Orange County Aquatic District brings native California landscapes to Laguna Niguel yards, saving water with rebate program

LAGUNA NIGUEL, Calif. (KABC) — The Moulton Niguel Water District is teaching people how to protect their lawns from drought and allowing homeowners to relax in a serene, eco-friendly space while saving money.

It’s a new look that Laguna Niguel’s Dennis Ghan and his wife enjoy daily.

“Just coming and going, and seeing it here all the time,” Ghan said. “We get a lot of compliments from people who come to us.”

Three years ago, it was just a lawn and a hedge. This was at the start of the Moulton Niguel Water District NatureScape programme.

The Ghans and their neighbors are among 100 participants who have transformed their lawns into native California landscapes, saving water, time and money.

The package includes a discount for turf removal and half the cost of design.

RELATED | California water officials urge conservation amid bleak prospects for improving drought conditions

“Before, it was the lawn that needed watering several times a week, and now we only water it once every three weeks,” Ghan said.

Water District Chairman Brian Probolsky said with their customers using 40% of the water outdoors, it was the perfect place to cut back.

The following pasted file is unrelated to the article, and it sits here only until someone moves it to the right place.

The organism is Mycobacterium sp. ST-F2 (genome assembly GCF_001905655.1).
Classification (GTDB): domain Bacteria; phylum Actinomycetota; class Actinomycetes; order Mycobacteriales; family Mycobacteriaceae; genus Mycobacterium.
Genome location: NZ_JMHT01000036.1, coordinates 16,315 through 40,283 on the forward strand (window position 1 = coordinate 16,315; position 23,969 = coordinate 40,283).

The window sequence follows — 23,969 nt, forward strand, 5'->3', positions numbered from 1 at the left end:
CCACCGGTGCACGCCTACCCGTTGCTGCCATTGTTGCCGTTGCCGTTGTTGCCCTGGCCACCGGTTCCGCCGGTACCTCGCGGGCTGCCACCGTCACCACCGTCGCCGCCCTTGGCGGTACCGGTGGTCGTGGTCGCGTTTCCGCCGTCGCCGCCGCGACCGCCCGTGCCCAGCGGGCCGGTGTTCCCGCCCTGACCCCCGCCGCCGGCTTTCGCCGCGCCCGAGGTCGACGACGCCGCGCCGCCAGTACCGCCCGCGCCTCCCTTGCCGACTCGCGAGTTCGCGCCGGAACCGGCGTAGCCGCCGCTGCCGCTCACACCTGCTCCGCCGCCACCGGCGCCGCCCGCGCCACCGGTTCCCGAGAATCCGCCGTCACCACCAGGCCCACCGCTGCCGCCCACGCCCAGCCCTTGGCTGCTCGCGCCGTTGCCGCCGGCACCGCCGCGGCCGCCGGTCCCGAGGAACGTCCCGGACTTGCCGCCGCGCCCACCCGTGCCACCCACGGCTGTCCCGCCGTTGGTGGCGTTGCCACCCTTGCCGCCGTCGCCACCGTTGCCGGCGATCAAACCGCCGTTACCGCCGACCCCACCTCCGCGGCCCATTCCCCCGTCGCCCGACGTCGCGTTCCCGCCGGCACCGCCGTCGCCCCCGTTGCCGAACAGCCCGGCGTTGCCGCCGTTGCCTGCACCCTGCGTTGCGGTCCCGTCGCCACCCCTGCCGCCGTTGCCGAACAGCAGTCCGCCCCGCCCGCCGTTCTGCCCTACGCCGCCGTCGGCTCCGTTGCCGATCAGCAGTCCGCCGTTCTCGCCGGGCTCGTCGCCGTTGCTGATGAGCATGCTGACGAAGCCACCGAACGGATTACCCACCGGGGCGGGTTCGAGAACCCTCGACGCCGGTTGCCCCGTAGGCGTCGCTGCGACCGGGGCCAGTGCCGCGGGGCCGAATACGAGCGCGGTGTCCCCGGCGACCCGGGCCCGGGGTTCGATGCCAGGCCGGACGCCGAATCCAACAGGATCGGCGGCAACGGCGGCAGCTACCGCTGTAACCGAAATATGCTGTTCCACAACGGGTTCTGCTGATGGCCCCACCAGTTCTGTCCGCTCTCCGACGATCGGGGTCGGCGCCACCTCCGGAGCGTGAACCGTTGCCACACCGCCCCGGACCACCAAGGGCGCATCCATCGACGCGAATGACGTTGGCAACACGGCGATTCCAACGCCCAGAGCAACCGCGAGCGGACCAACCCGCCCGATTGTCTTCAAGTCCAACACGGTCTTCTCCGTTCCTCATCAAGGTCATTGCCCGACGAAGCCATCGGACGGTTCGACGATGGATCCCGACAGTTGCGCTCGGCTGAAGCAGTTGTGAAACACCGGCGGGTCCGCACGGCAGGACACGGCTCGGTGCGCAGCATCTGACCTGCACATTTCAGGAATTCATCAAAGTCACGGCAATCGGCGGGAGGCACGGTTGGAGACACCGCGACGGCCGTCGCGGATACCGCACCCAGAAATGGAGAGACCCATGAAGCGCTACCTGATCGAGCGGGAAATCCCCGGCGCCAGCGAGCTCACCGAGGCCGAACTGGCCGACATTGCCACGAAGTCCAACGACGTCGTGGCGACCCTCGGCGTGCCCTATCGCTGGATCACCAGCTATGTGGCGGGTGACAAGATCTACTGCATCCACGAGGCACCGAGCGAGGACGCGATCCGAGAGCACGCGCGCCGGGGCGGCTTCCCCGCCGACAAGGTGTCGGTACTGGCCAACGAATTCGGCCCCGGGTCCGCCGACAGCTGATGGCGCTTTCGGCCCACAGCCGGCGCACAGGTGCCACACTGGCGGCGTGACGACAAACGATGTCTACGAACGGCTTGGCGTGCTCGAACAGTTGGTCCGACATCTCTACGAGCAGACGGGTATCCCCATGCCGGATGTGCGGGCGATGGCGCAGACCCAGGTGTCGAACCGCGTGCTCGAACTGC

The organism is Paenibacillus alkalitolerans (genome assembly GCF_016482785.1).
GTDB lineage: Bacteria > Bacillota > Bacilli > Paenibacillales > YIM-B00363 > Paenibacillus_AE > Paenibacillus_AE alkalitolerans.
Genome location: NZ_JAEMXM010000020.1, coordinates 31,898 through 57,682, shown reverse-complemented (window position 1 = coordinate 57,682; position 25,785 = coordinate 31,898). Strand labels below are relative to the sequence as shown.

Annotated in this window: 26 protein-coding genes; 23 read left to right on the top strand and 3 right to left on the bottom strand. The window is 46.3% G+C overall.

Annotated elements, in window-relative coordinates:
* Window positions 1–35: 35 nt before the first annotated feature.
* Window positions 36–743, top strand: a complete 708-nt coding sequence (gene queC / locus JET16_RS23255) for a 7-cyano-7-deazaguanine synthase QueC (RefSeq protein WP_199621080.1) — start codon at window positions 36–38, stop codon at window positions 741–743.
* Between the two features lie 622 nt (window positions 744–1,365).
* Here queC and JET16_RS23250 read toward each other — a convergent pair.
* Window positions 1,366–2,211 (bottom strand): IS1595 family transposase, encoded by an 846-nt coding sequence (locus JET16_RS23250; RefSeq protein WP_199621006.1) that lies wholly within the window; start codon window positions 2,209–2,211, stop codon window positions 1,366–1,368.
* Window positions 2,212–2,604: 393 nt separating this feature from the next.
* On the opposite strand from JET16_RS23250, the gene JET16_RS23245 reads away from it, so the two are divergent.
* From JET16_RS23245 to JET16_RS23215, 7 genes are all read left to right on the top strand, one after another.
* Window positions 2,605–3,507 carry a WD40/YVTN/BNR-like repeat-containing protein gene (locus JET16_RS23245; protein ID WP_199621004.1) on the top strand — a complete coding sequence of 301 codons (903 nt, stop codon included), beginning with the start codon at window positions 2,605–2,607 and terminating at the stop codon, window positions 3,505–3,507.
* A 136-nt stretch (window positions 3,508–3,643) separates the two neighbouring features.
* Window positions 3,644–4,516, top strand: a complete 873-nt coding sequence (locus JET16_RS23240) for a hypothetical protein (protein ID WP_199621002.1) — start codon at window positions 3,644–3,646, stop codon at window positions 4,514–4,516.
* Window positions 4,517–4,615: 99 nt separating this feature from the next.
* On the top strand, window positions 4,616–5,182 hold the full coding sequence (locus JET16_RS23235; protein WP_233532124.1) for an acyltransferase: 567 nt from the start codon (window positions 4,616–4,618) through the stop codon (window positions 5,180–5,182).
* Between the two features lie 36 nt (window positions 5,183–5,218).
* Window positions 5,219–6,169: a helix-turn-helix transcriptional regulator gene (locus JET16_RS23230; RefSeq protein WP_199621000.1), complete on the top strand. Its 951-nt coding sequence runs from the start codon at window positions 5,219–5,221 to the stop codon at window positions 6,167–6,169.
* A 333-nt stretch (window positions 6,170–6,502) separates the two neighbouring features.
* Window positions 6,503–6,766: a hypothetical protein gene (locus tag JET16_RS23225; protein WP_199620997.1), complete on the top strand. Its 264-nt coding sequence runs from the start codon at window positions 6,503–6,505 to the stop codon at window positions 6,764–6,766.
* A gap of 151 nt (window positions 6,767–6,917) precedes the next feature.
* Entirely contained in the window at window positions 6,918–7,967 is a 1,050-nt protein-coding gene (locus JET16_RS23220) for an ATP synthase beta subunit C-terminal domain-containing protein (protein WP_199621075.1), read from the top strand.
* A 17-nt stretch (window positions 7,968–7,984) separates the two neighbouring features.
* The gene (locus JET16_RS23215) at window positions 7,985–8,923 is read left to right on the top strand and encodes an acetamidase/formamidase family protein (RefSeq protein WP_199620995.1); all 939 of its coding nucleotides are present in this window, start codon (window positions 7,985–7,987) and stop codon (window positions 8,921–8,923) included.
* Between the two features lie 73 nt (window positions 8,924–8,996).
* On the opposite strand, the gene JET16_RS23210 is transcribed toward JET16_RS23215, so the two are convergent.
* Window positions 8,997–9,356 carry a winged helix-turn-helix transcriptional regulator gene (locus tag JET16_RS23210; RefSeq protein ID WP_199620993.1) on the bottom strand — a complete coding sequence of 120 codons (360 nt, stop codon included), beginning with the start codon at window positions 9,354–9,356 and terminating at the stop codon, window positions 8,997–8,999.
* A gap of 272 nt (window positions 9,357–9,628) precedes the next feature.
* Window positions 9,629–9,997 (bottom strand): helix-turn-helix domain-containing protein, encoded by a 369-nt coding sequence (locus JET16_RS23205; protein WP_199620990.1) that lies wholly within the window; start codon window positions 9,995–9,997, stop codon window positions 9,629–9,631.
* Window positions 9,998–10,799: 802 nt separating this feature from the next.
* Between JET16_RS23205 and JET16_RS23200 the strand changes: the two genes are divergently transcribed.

The coastal fire that burned at Laguna Niguel in mid-May is a prime example of the growing need to conserve water.

Probolsky says the district plans fire protection ahead of time, but it helps when everyone works together toward a common goal, as climate change transforms fire season year-round.

“Everyone can do their part. If you see a fire in your neighborhood, in your area, start by shutting off your own water, saving that pressure on firefighters,” Probolsky said.

Creating this serene, eco-friendly space also helps the community. The district has a tariff structure based on the water budget.

RELATED | Los Angeles watering restrictions approved by City Council

Water District General Manager Joone Kim Lopez said those who use less than their budget help saved dollars stay here through discounts and partnerships like those offered by the NatureScape program.

“We’re putting that money back into our community to be resilient and reliable, because we know that with climate change, droughts are getting longer,” Kim Lopez said. “It’s happening more frequently and we really need to have a sustainable approach to make sure we’re effective.”

Probolsky says it’s not just about reducing water consumption.

“We are restoring nature to how it was,” Probolsky said. “It’s not just about plants and saving water, we bring animals home.”

Before owners get too into the program, they must attend a free two-hour workshop to make sure they really want to commit through the process.

Anyone interested in doing something like this can check with their local water district. Many of them offer similar programs.

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